May 17, 2013

Watershed Wars: Avoiding Water Rights Conflict between Smallholders and Agri-Industries

By Delia C. Catacutan, Senior Social Scientist, World Agroforestry Centre, Hanoi, Vietnam

Dr. Catacutan currently leads research related to governance and natural resources management processes, including policy and institutional analyses in relation to payments for ecosystem services, in the Southeast Asia office of the World Agroforestry Centre. Her insights on avoiding conflict where water resources are scarce bring to a close the Roundtable on the topic of conflict. While she notes how water resource use can be a factor contributing to conflict, it is evident that addressing water rights alone will not necessarily yield the most equitable or long-term sustainable solution.

Global experience has shown that as demand for water outstrips supply, competition and conflict arise between different users over who can use water and how much each one can use. Several examples illustrate this— in Indonesia, the degradation of Sumberjaya watershed triggered conflict when the local forest department blamed upland coffee farmers for the decreased productivity of the hydropower plant located downstream in the watershed. On a larger scale, when Ethiopia was planning to build a dam in the Nile River Watershed to increase food production, Egypt responded with political and military threats. In Manupali watershed, conflict emerged when water availability downstream decreased, and irrigators discovered that the rights previously granted to them by water authorities over the tributaries of Manupali River had been recently ceded to private companies and elite individuals.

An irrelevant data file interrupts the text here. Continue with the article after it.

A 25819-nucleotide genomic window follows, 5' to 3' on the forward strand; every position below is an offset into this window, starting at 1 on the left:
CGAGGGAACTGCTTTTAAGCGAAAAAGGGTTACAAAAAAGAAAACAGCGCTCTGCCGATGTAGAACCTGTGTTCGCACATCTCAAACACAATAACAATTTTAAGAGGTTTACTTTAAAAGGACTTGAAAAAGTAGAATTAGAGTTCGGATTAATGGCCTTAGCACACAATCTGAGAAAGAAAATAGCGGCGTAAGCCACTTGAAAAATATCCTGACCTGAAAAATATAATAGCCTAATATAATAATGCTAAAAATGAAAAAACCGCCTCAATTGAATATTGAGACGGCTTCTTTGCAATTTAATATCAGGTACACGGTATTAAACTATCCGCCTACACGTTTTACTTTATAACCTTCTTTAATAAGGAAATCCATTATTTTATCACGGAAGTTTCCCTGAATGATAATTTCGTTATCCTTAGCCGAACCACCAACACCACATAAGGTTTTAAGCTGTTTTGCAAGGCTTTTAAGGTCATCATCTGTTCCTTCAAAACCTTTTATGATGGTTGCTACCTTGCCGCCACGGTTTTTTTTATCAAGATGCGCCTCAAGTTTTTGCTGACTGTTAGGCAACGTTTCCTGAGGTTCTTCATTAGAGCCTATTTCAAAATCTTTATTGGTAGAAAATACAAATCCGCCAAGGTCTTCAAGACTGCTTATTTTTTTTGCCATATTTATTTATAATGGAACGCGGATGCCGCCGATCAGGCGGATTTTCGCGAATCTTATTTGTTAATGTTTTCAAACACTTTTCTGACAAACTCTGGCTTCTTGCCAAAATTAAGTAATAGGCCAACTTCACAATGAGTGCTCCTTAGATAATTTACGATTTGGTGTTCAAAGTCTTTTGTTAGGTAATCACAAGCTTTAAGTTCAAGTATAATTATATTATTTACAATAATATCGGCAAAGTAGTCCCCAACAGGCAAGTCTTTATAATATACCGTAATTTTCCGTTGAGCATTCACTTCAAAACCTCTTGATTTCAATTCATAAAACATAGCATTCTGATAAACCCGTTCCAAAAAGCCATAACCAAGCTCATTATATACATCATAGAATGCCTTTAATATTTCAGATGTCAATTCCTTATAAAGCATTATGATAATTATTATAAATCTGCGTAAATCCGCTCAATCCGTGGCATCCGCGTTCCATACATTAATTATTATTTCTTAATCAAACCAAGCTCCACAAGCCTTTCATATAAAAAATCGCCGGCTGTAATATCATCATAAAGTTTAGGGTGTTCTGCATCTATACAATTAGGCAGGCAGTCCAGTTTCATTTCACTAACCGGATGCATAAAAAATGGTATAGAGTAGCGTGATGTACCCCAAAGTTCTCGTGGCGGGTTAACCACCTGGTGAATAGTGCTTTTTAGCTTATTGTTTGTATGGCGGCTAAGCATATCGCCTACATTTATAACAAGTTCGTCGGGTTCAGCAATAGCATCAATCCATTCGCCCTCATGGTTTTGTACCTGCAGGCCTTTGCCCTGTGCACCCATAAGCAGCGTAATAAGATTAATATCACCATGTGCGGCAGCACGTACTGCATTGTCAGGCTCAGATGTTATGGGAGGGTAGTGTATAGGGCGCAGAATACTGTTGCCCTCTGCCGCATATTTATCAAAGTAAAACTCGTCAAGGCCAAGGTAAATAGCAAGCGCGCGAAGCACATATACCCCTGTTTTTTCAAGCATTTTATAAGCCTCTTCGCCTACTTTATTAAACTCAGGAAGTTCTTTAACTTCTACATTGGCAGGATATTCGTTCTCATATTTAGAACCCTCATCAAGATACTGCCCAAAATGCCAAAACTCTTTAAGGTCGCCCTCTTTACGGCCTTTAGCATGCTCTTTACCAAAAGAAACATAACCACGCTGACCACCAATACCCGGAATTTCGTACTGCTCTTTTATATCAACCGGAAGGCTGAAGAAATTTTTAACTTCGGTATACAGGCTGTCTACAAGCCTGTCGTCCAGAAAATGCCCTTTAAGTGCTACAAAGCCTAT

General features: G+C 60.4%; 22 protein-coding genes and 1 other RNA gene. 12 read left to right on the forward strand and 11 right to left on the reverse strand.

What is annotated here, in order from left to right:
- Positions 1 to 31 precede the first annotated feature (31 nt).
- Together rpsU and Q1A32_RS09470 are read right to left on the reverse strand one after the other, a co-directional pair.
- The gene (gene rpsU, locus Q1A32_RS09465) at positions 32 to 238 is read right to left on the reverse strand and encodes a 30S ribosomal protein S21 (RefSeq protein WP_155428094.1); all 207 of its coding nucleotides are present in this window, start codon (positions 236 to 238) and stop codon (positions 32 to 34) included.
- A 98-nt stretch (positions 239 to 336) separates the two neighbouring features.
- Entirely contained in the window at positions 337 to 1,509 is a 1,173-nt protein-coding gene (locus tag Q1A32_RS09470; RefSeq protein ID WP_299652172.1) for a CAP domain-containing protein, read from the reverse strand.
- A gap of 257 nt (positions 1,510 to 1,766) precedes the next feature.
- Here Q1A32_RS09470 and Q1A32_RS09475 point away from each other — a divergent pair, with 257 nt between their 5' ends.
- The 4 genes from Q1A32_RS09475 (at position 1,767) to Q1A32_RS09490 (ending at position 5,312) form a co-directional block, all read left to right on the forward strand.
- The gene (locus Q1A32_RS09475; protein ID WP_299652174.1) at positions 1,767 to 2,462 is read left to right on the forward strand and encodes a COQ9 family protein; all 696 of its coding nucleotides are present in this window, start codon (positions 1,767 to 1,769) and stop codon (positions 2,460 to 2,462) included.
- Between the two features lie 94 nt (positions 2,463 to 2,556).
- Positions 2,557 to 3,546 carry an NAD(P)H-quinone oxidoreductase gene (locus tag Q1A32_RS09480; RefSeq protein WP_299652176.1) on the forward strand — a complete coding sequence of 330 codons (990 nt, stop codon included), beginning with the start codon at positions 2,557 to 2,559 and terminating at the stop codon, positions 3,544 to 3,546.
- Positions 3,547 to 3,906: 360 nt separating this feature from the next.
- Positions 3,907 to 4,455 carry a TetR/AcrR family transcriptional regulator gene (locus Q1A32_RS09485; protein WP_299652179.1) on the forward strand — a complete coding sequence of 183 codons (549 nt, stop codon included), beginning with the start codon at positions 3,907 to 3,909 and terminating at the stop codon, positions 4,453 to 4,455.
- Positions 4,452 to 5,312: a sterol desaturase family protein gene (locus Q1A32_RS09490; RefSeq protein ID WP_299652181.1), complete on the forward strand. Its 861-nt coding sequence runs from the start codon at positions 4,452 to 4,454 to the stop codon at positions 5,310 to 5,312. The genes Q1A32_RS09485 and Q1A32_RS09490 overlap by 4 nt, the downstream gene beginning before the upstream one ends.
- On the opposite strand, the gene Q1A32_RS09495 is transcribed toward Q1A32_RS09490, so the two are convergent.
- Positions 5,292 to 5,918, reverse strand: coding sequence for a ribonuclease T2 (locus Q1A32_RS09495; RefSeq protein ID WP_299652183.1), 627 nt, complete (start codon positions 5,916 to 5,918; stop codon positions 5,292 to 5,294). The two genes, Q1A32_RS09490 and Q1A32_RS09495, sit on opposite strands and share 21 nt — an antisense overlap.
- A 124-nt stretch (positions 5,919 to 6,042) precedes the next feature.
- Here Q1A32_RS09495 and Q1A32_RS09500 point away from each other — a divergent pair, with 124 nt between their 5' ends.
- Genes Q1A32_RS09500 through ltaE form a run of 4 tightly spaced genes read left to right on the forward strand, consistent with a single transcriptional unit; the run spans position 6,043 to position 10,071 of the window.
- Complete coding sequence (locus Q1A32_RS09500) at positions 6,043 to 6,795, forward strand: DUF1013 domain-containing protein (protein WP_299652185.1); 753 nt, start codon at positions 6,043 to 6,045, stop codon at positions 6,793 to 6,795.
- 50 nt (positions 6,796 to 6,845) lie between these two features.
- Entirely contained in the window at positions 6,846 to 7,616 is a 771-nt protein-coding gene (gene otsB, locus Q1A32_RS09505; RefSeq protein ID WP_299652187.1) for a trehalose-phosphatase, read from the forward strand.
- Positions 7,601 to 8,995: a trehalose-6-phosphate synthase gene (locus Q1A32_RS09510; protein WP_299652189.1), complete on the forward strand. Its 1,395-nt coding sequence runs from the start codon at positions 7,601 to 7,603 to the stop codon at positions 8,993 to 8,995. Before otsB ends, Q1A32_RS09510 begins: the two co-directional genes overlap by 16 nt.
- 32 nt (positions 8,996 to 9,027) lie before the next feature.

Water rights are central to natural resources management. For one, conflict or absence of clearly defined rights has been identified as major factor in the failure of many sustainable watershed management projects. State and customary laws are used to resolve conflict over water rights; however, both are problematic, as even legal means can be protracted by power imbalances between elite and poor actors. A third approach is ‘amicable settlement’ with provisional solutions unilaterally agreed by contesting parties.